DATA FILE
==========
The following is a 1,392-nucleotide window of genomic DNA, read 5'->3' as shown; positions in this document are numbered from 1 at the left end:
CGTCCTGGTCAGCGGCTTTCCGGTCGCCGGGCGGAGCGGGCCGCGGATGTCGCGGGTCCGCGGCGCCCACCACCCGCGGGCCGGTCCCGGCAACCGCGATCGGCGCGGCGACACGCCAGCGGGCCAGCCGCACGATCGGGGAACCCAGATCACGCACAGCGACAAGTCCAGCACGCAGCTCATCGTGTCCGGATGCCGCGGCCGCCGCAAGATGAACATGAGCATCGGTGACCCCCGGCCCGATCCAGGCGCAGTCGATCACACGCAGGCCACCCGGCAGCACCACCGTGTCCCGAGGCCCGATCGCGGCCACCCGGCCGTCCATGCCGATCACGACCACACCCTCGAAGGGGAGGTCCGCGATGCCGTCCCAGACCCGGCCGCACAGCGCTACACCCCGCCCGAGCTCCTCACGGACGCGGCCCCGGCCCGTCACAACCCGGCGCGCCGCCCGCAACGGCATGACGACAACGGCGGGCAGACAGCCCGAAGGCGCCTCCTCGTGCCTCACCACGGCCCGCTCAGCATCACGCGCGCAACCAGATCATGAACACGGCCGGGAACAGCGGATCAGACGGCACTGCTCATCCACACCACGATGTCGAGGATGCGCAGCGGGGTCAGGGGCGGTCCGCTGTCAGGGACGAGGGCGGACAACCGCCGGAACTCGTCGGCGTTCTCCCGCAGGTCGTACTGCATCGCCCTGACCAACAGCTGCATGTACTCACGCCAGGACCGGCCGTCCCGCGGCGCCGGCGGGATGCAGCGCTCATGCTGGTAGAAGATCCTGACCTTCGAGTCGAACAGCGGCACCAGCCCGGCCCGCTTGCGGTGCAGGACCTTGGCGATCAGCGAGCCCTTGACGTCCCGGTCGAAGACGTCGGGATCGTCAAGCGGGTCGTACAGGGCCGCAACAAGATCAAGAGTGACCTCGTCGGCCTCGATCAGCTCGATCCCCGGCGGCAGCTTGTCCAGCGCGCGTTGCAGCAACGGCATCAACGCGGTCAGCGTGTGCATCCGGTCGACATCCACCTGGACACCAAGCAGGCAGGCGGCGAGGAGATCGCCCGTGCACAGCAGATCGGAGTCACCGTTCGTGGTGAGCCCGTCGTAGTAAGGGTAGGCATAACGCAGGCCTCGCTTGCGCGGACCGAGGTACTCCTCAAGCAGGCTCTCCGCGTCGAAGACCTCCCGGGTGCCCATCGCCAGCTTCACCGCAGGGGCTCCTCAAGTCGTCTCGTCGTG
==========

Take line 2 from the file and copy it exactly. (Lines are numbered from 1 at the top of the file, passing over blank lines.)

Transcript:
CGTCCTGGTCAGCGGCTTTCCGGTCGCCGGGCGGAGCGGGCCGCGGATGTCGCGGGTCCGCGGCGCCCACCACCCGCGGGCCGGTCCCGGCAACCGCGATCGGCGCGGCGACACGCCAGCGGGCCAGCCGCACGATCGGGGAACCCAGATCACGCACAGCGACAAGTCCAGCACGCAGCTCATCGTGTCCGGATGCCGCGGCCGCCGCAAGATGAACATGAGCATCGGTGACCCCCGGCCCGATCCAGGCGCAGTCGATCACACGCAGGCCACCCGGCAGCACCACCGTGTCCCGAGGCCCGATCGCGGCCACCCGGCCGTCCATGCCGATCACGACCACACCCTCGAAGGGGAGGTCCGCGATGCCGTCCCAGACCCGGCCGCACAGCGCTACACCCCGCCCGAGCTCCTCACGGACGCGGCCCCGGCCCGTCACAACCCGGCGCGCCGCCCGCAACGGCATGACGACAACGGCGGGCAGACAGCCCGAAGGCGCCTCCTCGTGCCTCACCACGGCCCGCTCAGCATCACGCGCGCAACCAGATCATGAACACGGCCGGGAACAGCGGATCAGACGGCACTGCTCATCCACACCACGATGTCGAGGATGCGCAGCGGGGTCAGGGGCGGTCCGCTGTCAGGGACGAGGGCGGACAACCGCCGGAACTCGTCGGCGTTCTCCCGCAGGTCGTACTGCATCGCCCTGACCAACAGCTGCATGTACTCACGCCAGGACCGGCCGTCCCGCGGCGCCGGCGGGATGCAGCGCTCATGCTGGTAGAAGATCCTGACCTTCGAGTCGAACAGCGGCACCAGCCCGGCCCGCTTGCGGTGCAGGACCTTGGCGATCAGCGAGCCCTTGACGTCCCGGTCGAAGACGTCGGGATCGTCAAGCGGGTCGTACAGGGCCGCAACAAGATCAAGAGTGACCTCGTCGGCCTCGATCAGCTCGATCCCCGGCGGCAGCTTGTCCAGCGCGCGTTGCAGCAACGGCATCAACGCGGTCAGCGTGTGCATCCGGTCGACATCCACCTGGACACCAAGCAGGCAGGCGGCGAGGAGATCGCCCGTGCACAGCAGATCGGAGTCACCGTTCGTGGTGAGCCCGTCGTAGTAAGGGTAGGCATAACGCAGGCCTCGCTTGCGCGGACCGAGGTACTCCTCAAGCAGGCTCTCCGCGTCGAAGACCTCCCGGGTGCCCATCGCCAGCTTCACCGCAGGGGCTCCTCAAGTCGTCTCGTCGTG